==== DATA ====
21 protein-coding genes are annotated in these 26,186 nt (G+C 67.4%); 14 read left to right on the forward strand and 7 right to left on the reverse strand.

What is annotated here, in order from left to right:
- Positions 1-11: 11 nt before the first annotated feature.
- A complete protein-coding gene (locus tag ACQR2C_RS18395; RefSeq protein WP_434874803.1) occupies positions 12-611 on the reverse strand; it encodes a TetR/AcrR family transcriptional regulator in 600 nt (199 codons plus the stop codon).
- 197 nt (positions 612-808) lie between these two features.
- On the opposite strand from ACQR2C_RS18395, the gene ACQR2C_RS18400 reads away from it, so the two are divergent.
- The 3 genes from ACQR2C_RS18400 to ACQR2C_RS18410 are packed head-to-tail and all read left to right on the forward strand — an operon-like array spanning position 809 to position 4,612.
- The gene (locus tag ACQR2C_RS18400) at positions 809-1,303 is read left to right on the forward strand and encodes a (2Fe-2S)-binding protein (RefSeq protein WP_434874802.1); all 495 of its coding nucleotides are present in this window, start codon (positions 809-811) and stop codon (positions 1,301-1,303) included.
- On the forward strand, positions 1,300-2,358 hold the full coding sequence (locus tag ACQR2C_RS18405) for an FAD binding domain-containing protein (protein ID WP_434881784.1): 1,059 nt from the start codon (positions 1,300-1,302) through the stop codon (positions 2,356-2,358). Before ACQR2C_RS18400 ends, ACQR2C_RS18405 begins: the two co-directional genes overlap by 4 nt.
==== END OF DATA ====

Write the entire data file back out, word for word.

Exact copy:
21 protein-coding genes are annotated in these 26,186 nt (G+C 67.4%); 14 read left to right on the forward strand and 7 right to left on the reverse strand.

What is annotated here, in order from left to right:
- Positions 1-11: 11 nt before the first annotated feature.
- A complete protein-coding gene (locus tag ACQR2C_RS18395; RefSeq protein WP_434874803.1) occupies positions 12-611 on the reverse strand; it encodes a TetR/AcrR family transcriptional regulator in 600 nt (199 codons plus the stop codon).
- 197 nt (positions 612-808) lie between these two features.
- On the opposite strand from ACQR2C_RS18395, the gene ACQR2C_RS18400 reads away from it, so the two are divergent.
- The 3 genes from ACQR2C_RS18400 to ACQR2C_RS18410 are packed head-to-tail and all read left to right on the forward strand — an operon-like array spanning position 809 to position 4,612.
- The gene (locus tag ACQR2C_RS18400) at positions 809-1,303 is read left to right on the forward strand and encodes a (2Fe-2S)-binding protein (RefSeq protein WP_434874802.1); all 495 of its coding nucleotides are present in this window, start codon (positions 809-811) and stop codon (positions 1,301-1,303) included.
- On the forward strand, positions 1,300-2,358 hold the full coding sequence (locus tag ACQR2C_RS18405) for an FAD binding domain-containing protein (protein ID WP_434881784.1): 1,059 nt from the start codon (positions 1,300-1,302) through the stop codon (positions 2,356-2,358). Before ACQR2C_RS18400 ends, ACQR2C_RS18405 begins: the two co-directional genes overlap by 4 nt.